Want dunes to protect the Shore? NJ facing down 239 ‘hardcore’ holdouts
Jersey Shore homeowners who have refused to allow the state to build up dunes on their properties to protect against damage knew another storm like Joaquin could wreak havoc — and it did.
The argument against granting an easement has been twofold. Homeowners don't want their ocean views obscured, and they don't want their property values lowered.
But an official with the State Dept. of Environmental Protection said Monday New Jersey would continue to pursue eminent domain cases to force holdouts to give the OK for the dune build-ups.
“There are currently 366 easements that are still outstanding,” said DEP press director Bob Considine. “What that amounts to in actual owners is we have 239 owner holdouts at this particular moment, and when we first started this process months after (superstorm) Sandy we needed about 4,200 easements down the entire coast of Jersey. So what you’re dealing with now are basically the most hardcore of the holdouts.”
Gov. Chris Christie, in an address about preparations for Hurricane Joaquin last week, called out those holdouts as the state faced the threat of a storm that could wreak having with the Shore.
“I wonder if the folks in Bay Head and Point Pleasant think it was a smart move to be fighting the dunes,” he said.
And a few days later, he urged homeowners to confront their neighbors about reluctance to build dunes.
"Margate: You are among the most selfish people in the state of New Jersey,” Christie said at the time. “If this hurricane had come to shore, the lives it would have cost, I hope it would have been worth the vanity act.”
But Margate Mayor Michael Becker said the city opposes building up dunes because his community protected by a sea wall, and his city would rather have more money to protect itself from bay flooding.
“We’re such a nice town that it’s a shame we got that kind of a comment,” he said.
The beach protection work is done by the Army Corps of Engineers and the projects are federally funded, but the state has to get the easements or the jobs can’t get done.
“What we’re doing for the holdouts is to continue to go through eminent domain process to obtain the easements. We have several eminent domain filings in the courts and eventually we’re going to have those easements. We just have to go through the legal process to obtain them,” Considine said.
That legal process is time-consuming. Considine said no projects were midway through completion, but stopped because of easement problems. He said there were projects that should have started, but have not. It’s most notable in the northern Ocean County area.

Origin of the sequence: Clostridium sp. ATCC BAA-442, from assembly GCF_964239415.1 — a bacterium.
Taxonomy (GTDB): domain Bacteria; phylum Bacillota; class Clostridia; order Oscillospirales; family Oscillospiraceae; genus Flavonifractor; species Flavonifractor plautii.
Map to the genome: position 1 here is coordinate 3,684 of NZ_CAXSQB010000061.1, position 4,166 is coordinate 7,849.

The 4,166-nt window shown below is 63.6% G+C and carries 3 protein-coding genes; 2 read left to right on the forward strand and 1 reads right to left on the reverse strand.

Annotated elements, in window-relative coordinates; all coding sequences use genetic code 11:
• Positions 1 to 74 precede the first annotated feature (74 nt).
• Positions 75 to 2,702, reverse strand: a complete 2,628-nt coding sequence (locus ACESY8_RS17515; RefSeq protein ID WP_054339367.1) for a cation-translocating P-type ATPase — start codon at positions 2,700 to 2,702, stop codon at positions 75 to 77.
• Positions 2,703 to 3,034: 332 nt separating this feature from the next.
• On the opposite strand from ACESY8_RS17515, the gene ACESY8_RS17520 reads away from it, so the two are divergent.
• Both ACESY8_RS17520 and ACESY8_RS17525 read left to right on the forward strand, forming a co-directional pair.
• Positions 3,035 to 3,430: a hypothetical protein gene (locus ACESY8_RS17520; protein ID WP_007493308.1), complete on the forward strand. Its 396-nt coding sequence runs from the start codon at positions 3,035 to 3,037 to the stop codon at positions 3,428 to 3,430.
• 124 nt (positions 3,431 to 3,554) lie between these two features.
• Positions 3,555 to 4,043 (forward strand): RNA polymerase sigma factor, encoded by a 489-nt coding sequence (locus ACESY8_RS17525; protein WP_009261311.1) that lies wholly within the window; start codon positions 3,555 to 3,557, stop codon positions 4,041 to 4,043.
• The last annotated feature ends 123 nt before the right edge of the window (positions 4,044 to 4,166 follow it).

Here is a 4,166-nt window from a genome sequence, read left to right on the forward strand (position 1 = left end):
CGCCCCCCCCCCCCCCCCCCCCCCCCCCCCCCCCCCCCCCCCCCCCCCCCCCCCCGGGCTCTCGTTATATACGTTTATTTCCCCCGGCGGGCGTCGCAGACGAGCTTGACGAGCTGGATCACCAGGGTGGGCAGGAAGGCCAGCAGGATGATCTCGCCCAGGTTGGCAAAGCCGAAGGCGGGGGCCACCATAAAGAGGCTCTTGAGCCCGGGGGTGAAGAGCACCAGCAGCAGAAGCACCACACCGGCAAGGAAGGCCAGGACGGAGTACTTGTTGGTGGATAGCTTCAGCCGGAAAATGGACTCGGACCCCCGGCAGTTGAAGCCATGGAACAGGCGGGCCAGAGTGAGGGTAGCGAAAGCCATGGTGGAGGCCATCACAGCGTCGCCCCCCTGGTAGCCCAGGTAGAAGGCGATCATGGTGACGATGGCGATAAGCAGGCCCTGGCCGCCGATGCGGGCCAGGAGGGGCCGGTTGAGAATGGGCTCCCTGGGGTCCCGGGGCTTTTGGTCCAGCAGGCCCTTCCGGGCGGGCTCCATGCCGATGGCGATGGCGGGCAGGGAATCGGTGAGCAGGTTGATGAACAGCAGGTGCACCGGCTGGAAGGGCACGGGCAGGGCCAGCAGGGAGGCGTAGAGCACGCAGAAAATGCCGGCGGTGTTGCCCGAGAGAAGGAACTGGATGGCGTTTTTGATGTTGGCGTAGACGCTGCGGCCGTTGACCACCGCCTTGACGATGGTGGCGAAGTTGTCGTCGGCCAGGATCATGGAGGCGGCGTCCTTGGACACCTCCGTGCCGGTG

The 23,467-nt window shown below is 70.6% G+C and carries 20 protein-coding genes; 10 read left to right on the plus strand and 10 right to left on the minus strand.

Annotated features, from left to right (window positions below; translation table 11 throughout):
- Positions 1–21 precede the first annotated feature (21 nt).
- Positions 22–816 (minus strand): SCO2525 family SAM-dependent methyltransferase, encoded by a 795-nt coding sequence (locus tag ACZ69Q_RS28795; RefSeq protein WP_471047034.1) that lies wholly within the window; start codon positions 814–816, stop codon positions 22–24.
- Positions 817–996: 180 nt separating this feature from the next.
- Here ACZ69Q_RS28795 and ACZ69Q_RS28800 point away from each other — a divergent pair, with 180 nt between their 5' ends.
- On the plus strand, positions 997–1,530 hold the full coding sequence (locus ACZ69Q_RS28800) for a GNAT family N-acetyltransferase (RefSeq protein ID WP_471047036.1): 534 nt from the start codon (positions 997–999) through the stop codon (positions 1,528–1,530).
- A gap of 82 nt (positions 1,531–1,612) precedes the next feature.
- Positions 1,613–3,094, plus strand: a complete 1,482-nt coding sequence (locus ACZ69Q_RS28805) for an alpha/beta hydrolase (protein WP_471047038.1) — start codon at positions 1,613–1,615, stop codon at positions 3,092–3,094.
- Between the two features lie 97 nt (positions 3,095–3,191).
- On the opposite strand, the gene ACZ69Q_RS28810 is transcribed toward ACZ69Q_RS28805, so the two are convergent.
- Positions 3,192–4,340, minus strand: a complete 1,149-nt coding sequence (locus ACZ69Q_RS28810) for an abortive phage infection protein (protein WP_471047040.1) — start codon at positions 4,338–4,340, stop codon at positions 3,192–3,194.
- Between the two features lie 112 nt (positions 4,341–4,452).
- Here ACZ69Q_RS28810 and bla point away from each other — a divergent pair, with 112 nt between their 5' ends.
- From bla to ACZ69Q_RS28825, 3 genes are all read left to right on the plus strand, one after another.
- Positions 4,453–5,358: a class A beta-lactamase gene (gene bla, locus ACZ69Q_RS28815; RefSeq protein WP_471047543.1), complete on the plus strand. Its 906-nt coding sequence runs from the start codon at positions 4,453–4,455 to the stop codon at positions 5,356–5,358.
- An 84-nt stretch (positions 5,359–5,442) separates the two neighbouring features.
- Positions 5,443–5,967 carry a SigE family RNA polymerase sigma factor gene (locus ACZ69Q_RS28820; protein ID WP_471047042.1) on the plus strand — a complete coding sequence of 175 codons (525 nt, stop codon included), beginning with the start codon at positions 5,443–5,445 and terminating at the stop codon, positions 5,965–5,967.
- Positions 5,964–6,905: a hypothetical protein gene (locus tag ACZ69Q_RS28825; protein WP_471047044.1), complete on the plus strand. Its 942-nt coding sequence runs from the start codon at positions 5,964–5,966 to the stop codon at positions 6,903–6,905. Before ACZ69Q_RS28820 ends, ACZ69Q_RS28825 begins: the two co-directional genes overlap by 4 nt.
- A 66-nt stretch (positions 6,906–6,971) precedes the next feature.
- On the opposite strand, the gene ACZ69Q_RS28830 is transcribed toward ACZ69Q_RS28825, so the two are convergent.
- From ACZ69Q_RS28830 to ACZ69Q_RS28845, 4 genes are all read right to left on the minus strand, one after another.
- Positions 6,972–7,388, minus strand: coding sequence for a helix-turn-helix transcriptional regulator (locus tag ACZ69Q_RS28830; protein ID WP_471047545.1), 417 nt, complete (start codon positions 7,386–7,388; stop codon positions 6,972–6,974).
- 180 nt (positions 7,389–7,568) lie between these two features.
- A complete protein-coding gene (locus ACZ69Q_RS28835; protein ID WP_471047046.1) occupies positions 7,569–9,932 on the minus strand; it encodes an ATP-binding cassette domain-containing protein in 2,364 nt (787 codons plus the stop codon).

“There’s more than a little irony here that the place where we’re having the most resistance is the place that actually could use more beach the most — and we’re talking about Bay Head,” Considine said. “After the storm that we just had this weekend there are places in Bay Head where there is literally no beach.”
An easement waiver form can be found on Bay Head’s website.
Then owner of Jenkinson’s filed a lawsuit against the federal and state governments that contested their authority to use eminent domain to condemn portions of land and build up dunes. The attorney representing Jenkinson’s was John Buonocore Jr., a respected eminent domain lawyer.
“The power to take private property from law-abiding citizens can be abused by government, whether through lowball offers of compensation or attempts to take property on behalf of politically connected developers," Buonocore’s law firm says on its website. "As an attorney, I take pride in standing up for the rights of property owners and in my ability to effectively fight city hall when others believe it can’t be done. It can be done, and I do it every day."
While there is federal money to build up dunes now, that cash could disappear fast, Considine said.
“That funding is not guaranteed to be there forever. The federal government can take that if they decide these projects are never going to happen. We run the risk of losing that funding and that’s a really bad thing,” he said.
Kevin McArdle has covered the State House for New Jersey 101.5 news since 2002. Contact him at firstname.lastname@example.org. Follow him on twitter at @kevinmcardle1.
The Associated Press contributed to this story.